Praise for Paul
Former Editor in Chief (and now Editor at Large) Paul Dye made a brief announcement through social media detailing the handoff from him to Marc Cook. Here’s a sampling of the response, indicative of our readers’ appreciation of his efforts over the last six and a half years.
We will miss you at the helm… under your guidance Kitplanes® became the best GA magazine in the field, not just for homebuilders.
I’m really sorry to see you changing roles, though I’m sure Marc will be great. I subscribe to lots of aviation magazines, many of which go unread or partially read because of lack of time. But I finish reading Kitplanes® cover to cover about two days after it walks in the door! Thanks for all of the great work and inspiration.
Thanks for all you’ve done, looking forward to your future comments, advice and contributions as well. Have fun flying that new jet!
Thanks for all the great effort and material over the years. Kitplanes® has been my favorite monthly read. Go enjoy that jet!
Enjoy quasi-retirement. You’re one step closer to organizing Pickleball tournaments. Thank you for the honor and opportunity to contribute regularly to Kitplanes®. Blue skies!
Kitplanes® is wonderful. Thank you for your efforts to make it so. Now go fly your SubSonex some more.
Thank you Paul for your intelligent and entertaining writing. Take some time to enjoy your jet but please don’t stop writing.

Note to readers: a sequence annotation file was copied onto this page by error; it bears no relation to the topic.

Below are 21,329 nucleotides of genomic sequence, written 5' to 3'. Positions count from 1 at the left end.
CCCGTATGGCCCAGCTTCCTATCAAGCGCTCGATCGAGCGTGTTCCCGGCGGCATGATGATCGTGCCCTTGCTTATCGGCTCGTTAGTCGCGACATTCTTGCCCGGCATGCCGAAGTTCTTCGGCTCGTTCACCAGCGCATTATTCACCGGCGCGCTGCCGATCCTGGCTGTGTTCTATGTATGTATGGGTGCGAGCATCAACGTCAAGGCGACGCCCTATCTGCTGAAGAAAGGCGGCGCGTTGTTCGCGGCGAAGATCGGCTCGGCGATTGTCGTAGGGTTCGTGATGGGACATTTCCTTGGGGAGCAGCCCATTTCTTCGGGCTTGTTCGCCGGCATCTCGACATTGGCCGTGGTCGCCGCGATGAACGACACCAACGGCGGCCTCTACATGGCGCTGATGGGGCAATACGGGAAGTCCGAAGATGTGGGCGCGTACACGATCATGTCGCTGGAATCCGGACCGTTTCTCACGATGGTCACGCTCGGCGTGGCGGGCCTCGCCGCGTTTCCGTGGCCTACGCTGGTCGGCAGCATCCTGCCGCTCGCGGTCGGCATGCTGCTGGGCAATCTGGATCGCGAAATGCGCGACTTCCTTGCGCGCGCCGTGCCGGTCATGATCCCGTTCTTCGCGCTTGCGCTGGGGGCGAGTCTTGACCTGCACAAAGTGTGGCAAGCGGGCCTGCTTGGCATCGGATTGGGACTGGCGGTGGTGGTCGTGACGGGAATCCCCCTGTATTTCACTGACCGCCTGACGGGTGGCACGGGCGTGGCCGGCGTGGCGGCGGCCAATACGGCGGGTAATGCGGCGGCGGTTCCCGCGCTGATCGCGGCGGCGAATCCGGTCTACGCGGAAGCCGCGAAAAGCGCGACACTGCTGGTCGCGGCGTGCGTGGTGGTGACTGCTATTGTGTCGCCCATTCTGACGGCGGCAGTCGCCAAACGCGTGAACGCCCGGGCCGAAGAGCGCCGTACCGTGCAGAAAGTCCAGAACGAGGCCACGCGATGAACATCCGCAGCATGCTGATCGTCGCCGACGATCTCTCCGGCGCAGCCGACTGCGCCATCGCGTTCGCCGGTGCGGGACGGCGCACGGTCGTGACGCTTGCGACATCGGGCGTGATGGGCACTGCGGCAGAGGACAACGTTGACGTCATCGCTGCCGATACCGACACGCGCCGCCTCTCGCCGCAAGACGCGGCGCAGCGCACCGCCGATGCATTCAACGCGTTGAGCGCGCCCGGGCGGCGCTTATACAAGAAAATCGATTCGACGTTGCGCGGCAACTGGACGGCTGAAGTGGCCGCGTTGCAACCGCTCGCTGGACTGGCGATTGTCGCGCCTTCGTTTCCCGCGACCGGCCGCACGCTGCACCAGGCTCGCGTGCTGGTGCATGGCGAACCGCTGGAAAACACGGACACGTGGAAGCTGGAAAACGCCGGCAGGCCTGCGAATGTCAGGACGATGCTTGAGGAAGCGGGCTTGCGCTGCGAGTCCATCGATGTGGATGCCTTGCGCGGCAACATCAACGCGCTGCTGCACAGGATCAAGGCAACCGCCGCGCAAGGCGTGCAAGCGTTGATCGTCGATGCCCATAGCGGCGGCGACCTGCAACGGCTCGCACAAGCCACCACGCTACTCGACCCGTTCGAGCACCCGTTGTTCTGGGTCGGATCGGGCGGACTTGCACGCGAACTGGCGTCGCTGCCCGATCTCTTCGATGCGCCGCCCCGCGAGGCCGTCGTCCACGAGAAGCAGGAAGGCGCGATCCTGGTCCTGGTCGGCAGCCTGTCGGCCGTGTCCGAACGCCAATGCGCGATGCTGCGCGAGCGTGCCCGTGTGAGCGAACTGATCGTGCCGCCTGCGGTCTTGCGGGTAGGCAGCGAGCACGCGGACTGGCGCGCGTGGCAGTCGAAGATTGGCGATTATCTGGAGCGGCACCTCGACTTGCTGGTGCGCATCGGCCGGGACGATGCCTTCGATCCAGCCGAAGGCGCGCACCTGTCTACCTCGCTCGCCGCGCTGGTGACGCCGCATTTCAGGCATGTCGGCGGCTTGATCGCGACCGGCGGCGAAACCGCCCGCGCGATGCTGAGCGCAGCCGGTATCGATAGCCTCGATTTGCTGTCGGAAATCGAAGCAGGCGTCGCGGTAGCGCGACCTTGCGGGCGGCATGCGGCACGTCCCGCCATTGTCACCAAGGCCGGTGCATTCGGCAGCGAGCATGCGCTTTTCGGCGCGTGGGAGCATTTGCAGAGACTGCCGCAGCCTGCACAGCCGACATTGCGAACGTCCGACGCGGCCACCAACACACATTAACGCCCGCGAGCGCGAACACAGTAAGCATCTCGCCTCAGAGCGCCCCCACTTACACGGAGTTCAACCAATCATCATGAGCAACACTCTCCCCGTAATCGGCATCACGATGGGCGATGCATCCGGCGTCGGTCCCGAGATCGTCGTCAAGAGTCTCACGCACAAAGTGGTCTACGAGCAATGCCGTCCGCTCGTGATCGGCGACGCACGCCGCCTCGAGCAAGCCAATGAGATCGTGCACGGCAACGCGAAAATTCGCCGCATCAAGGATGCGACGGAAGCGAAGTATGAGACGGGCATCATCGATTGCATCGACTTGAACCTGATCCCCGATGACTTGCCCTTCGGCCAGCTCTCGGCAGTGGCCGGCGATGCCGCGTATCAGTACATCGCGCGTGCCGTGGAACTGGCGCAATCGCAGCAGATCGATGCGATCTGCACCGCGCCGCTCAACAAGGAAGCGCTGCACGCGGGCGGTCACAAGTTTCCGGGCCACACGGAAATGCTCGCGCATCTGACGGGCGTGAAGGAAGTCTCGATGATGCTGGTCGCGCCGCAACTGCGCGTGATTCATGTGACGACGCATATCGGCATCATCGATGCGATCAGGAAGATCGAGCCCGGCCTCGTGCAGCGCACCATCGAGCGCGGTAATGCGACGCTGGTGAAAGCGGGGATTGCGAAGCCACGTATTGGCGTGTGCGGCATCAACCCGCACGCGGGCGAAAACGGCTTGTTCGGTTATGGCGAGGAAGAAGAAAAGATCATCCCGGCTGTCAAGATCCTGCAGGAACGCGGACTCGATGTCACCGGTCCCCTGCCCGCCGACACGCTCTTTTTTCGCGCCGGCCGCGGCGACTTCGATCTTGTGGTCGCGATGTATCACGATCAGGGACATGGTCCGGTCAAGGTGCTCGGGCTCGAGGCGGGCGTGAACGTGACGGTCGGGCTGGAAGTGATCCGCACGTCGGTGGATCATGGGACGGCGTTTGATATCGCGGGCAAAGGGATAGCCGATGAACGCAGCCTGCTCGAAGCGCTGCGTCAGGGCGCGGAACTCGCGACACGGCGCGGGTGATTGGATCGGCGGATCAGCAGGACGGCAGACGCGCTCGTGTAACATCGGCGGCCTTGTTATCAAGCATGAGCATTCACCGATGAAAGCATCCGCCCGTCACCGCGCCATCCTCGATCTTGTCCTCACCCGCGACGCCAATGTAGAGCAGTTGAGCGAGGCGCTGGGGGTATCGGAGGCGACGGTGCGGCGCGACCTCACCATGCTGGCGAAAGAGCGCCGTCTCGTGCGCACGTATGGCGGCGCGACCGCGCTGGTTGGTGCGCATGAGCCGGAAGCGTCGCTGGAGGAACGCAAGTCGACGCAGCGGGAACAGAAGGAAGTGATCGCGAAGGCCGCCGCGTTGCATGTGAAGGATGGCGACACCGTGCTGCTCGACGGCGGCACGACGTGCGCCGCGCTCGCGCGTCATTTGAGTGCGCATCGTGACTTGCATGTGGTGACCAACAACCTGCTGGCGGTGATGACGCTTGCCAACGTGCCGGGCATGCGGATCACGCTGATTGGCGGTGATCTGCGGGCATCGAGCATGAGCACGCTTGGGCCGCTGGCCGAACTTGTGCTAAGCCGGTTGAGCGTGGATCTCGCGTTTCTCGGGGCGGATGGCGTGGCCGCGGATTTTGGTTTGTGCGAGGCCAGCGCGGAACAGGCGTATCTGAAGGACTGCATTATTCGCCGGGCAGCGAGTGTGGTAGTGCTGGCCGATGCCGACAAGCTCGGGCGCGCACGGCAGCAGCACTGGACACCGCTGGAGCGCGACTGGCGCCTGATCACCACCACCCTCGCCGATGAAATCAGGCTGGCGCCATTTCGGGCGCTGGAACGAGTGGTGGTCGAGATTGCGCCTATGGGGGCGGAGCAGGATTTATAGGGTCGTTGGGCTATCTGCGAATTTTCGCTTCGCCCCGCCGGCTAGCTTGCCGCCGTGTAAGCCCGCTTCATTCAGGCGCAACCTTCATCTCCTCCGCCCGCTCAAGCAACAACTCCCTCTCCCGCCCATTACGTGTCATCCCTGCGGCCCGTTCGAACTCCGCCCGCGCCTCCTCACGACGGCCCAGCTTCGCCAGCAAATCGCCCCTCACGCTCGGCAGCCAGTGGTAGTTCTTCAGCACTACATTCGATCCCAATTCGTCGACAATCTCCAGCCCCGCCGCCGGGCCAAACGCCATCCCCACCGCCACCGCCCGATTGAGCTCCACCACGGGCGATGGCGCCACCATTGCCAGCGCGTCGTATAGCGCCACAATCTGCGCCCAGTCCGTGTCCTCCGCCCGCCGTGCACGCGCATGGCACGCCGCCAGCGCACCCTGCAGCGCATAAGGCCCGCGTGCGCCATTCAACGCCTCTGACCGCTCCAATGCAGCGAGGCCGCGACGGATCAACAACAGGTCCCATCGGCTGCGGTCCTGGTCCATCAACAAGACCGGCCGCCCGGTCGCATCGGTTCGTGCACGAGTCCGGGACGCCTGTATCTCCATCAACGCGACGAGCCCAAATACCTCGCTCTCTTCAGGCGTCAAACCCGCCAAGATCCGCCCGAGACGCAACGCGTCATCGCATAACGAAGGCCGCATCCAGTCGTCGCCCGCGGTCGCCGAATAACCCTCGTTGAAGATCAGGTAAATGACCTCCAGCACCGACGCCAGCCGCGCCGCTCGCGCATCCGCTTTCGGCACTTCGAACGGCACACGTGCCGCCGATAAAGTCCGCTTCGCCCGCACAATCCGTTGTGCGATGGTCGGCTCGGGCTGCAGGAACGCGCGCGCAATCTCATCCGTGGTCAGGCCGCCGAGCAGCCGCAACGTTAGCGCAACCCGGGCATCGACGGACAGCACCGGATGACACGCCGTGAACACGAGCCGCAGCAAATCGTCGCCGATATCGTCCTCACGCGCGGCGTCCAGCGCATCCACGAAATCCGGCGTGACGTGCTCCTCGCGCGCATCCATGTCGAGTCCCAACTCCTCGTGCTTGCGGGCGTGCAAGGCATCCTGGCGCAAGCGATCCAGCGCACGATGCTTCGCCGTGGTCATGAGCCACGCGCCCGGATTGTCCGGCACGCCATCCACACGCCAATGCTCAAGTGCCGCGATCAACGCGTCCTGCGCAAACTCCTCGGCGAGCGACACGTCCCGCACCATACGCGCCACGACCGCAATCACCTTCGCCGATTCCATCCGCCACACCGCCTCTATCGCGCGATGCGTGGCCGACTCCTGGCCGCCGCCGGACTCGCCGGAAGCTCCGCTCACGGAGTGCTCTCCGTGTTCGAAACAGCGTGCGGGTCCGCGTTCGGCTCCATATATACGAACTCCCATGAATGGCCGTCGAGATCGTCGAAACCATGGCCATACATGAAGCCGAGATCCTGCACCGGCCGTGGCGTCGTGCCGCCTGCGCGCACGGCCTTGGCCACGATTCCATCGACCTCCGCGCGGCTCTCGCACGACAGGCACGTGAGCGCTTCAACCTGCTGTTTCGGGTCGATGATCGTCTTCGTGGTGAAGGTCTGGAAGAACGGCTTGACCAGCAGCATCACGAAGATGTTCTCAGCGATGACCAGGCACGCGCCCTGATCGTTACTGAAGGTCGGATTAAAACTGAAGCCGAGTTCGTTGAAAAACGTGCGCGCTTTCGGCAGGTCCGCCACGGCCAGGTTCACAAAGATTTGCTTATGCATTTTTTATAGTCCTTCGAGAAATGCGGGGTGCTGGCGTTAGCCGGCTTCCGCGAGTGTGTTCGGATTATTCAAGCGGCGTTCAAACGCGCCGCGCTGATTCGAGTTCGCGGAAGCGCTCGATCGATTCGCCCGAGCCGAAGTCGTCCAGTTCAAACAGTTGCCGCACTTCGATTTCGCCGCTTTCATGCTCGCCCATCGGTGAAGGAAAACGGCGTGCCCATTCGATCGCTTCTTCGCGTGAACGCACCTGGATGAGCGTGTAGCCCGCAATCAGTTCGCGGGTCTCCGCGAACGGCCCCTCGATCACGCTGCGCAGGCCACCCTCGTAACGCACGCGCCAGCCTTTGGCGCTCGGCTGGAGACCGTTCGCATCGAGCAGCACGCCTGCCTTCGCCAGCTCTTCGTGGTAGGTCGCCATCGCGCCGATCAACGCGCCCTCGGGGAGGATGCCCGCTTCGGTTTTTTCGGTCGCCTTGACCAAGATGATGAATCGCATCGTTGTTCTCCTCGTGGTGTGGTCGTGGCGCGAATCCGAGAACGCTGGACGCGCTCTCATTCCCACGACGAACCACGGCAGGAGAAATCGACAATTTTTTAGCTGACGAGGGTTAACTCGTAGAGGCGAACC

You are one of the articles I read every time all the time. I don’t care what your title is, just keep writing!
Are there any reasons against using one of those ultra-light oxygen concentrators in a homebuilt? They require no oxygen bottles at all and are easily charged with replaceable batteries. Seems like a cool idea if there isn’t anything against it.
We tested a couple of them about six years ago, and they work quite well up to about 15,000 feet. Above that, it seemed like blood oxygen started dropping off, possibly because they couldn’t find as much O2 to concentrate. The only issues we found that affect the decision to buy were that you basically needed one for each occupant of the airplane, so it can start to get expensive. Overall cost is an issue. By the time you bought one, you could have bought a bottled system several times, and filled it quite a few more times. So for the convenience of always having O2 available and saving weight and complexity, you pay a premium. If that’s acceptable, then no problem. But most folks use supplemental O2 infrequently enough that our informal poll of local pilots was that they couldn’t justify the added cost.
In your June 2019 editorial, “The Homestretch,” you discussed making a list of tasks near the end of the build. I have always used two lists: one for tasks and the other for parts to order. The reality of any project is that you always need to obtain a lot more stuff to finish up.